Systemic inflammation has a high direct correlation with the rate of metastasis. The biological markers, cyclooxygenase and lipoxygenase (COX and LOX), have been measured specifically to show this. COX and LOX are two enzymes in the body involved in an inflammatory chemical pathway called the eicosanoid pathway.
Studies have shown that lowering the levels of COX and LOX enzymes through anti-inflammatory protocols can have a significant positive impact in cancer conditions (5). The flavonoids apigenin and kaempferol each have the ability to inhibit both enzymes. Additionally, curcumin, berberine and garcinol have all demonstrated the ability to inhibit several inflammatory pathways including the production of COX and LOX enzymes (6).
Activating the NRF2 Pathway
Because the malignancy of a cancerous growth is largely influenced by the inflammation and oxidation of its environment, one of the most powerful strategies to control metastasis may be upregulation of the NRF2 signaling pathway (7). Doing so not only increases antioxidant defenses and lowers inflammation, but also has the added benefit of improving systemic detoxification, resulting in lower amounts of free radicals due to toxin buildup.
Four natural compounds that have been researched and touted for their notable ability to support the NRF2 signaling pathway are EGCG, Curcumin, sulforphane, and resveratrol. That is why I have developed NRF2 power to provide all of these critical nutrients in clinical doses. This is something I recommend for any patient of mine seeking to support their body’s defenses against cancer.
Early Detection, Safely
Another thing to consider when on one’s journey to heal cancer is to detect it early. For this reason, many people subject themselves to diagnostic procedures on a yearly basis that expose their bodies to harmful radiation that can accumulate over time and actually end up promoting cancer growth.
This is why I recommend, and use with my patients, an extremely safe, full-body, cancer detection procedure called thermography. This screening technique can assess the whole body at once for signs of inflammation and is a very effective method for detecting cancer. This method does not expose the body to any harmful radiation and can accurately detect cancer development years before traditional methods can. As a preventative measure I recommend having this kind of procedure done yearly.
Similar to any chronic disease, cancer development is a product of the immediate environment of its origin. Many of the epigenetic (gene influencing) factors that lead to cancer growth and eventually metastasis, can be significantly controlled by the way one alters the internal environment of the body.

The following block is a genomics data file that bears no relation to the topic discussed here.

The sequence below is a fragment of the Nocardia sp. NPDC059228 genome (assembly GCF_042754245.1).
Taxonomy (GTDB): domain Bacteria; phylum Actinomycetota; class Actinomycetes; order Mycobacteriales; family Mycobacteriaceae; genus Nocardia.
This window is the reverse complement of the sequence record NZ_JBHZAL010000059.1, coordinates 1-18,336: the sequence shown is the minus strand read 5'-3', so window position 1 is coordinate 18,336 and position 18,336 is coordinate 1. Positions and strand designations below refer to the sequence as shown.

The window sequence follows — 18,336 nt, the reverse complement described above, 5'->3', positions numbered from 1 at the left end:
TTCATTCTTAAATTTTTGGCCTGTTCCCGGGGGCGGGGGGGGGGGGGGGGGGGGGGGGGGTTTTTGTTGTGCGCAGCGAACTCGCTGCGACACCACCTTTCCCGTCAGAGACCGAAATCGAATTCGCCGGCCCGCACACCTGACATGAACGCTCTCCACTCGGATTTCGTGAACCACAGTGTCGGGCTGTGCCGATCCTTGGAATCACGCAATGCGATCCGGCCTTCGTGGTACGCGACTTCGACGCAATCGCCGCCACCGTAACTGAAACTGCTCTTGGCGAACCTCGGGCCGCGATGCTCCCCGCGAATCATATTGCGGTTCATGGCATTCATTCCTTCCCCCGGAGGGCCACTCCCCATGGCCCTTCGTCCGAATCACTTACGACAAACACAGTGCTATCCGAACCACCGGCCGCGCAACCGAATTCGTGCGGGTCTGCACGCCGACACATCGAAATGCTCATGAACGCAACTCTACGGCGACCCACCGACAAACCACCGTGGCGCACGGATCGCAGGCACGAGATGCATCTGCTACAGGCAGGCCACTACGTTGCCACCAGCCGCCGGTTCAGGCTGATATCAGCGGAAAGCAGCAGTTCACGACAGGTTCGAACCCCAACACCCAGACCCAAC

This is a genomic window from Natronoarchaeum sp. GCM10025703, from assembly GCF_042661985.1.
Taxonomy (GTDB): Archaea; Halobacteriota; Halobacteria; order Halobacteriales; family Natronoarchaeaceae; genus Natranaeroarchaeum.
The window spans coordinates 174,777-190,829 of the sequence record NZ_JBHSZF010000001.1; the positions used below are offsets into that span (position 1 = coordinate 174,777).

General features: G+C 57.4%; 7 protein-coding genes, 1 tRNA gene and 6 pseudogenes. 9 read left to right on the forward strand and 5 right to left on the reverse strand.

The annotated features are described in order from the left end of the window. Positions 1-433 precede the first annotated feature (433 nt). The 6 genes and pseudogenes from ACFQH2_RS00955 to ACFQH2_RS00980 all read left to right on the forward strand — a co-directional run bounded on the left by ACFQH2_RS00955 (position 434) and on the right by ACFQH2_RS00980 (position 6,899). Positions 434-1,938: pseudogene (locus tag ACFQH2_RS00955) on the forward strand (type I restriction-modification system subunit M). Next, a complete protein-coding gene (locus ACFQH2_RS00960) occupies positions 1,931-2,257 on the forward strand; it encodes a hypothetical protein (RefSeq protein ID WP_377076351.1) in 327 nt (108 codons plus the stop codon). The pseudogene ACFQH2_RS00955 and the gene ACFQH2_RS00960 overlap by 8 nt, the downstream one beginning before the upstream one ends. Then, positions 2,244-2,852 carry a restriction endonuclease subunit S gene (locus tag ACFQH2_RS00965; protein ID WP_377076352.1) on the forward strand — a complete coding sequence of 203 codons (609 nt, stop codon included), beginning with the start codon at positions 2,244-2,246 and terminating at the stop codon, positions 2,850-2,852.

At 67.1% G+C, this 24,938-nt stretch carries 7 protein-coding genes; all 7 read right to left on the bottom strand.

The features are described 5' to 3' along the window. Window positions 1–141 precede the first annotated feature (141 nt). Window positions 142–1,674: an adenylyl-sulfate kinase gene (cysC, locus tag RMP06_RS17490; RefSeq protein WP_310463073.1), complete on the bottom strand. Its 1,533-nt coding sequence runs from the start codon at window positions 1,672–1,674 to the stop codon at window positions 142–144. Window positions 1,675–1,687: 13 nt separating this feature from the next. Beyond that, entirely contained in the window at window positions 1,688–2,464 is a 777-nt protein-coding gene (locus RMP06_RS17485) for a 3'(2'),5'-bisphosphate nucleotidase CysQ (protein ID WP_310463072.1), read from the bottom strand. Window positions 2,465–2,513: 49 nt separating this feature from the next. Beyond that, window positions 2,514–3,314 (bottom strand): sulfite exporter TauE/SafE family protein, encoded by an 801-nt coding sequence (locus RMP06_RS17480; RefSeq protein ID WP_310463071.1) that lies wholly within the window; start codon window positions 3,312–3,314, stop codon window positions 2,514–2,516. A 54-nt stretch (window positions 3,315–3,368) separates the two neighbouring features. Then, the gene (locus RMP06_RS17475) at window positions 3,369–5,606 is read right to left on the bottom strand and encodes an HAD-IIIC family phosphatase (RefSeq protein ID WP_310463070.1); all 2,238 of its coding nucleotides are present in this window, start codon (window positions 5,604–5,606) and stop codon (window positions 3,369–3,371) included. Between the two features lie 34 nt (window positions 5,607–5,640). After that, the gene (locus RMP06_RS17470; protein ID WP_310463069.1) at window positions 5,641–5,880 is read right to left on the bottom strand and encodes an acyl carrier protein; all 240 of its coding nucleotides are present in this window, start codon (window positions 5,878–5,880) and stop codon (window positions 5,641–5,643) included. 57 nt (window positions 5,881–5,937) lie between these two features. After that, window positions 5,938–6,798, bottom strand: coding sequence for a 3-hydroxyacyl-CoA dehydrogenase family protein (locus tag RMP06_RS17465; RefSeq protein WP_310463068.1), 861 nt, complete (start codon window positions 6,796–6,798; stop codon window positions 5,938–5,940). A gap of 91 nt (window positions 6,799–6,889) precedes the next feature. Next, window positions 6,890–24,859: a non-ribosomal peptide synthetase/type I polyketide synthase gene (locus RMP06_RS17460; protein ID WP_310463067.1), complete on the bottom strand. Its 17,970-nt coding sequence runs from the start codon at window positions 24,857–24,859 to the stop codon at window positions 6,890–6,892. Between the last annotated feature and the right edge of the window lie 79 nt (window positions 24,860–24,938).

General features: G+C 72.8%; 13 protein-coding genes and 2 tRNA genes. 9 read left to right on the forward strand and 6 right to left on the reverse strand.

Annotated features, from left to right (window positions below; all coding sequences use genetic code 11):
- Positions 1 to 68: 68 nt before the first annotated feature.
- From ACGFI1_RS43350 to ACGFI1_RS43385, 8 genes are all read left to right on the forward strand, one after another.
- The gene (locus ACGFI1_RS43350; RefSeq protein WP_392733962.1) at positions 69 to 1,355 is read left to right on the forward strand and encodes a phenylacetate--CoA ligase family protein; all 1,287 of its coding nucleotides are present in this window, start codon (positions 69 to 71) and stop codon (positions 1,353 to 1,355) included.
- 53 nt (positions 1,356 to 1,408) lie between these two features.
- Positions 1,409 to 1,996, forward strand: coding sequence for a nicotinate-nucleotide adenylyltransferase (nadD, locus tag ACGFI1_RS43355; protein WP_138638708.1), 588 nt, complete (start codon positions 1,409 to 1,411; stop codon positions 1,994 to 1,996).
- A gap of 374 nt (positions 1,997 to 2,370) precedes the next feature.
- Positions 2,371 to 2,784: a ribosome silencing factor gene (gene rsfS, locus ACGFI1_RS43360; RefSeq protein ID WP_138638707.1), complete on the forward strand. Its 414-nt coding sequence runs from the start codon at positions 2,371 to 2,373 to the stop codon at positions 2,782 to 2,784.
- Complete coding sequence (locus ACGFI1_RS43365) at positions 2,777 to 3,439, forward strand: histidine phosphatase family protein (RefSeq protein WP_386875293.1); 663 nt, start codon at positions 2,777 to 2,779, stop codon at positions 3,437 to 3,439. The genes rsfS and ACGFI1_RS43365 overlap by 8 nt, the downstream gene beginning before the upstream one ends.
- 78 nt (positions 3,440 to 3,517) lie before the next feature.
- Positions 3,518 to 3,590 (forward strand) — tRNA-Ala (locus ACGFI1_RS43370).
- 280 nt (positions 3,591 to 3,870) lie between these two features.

The safest and most effective way to do this is by supporting the body nutritionally. The strategies outlined in this article have been provided to educate and empower you on your healing journey and may be used to help effectively control cancer metastasis.
Sources For This Article Include:
- Sun, C.-C., Qu, X.-J., & Gao, Z.-H. (2014). Integrins: players in cancer progression and targets in cancer therapy. Anti-Cancer Drugs, 25(10), 1107–1121. PMID: 25010394
- Kessenbrock, K., Plaks, V., & Werb, Z. (2010). Matrix Metalloproteinases: Regulators of the Tumor Microenvironment. Cell, 141(1), 52–67. PMID: 20371345
- Bachmeier, B. E., Iancu, C. M., Jochum, M., & Nerlich, A. G. (2005). Matrix metalloproteinases in cancer: comparison of known and novel aspects of their inhibition as a therapeutic approach. Expert Rev Anticancer Ther, 5(1), 149–163. PMID: 15757447
- Granger DN, Senchenkova E. Inflammation and the Microcirculation. San Rafael (CA): Morgan & Claypool Life Sciences; 2010. Chapter 6, Angiogenesis. PMID: 21452440
- Greene, E. R., Huang, S., Serhan, C. N., & Panigrahy, D. (2011). Regulation of inflammation in cancer by eicosanoids. Prostaglandins and Other Lipid Mediators, 96(1–4), 27–36. PMID: 21864702
- Yarla, N. S., Bishayee, A., Sethi, G., Reddanna, P., Kalle, A. M., Dhananjaya, B. L., … Duddukuri, G. R. (2016). Targeting arachidonic acid pathway by natural products for cancer prevention and therapy. Seminars in Cancer Biology, 1–34. PMID: 26853158
- Lee, J. H., Khor, T. O., Shu, L., Su, Z. Y., Fuentes, F., & Kong, A. N. T. (2013). Dietary phytochemicals and cancer prevention: Nrf2 signaling, epigenetics, and cell death mechanisms in blocking cancer initiation and progression. Pharmacology and Therapeutics, 137(2), 153–171. PMID: 23041058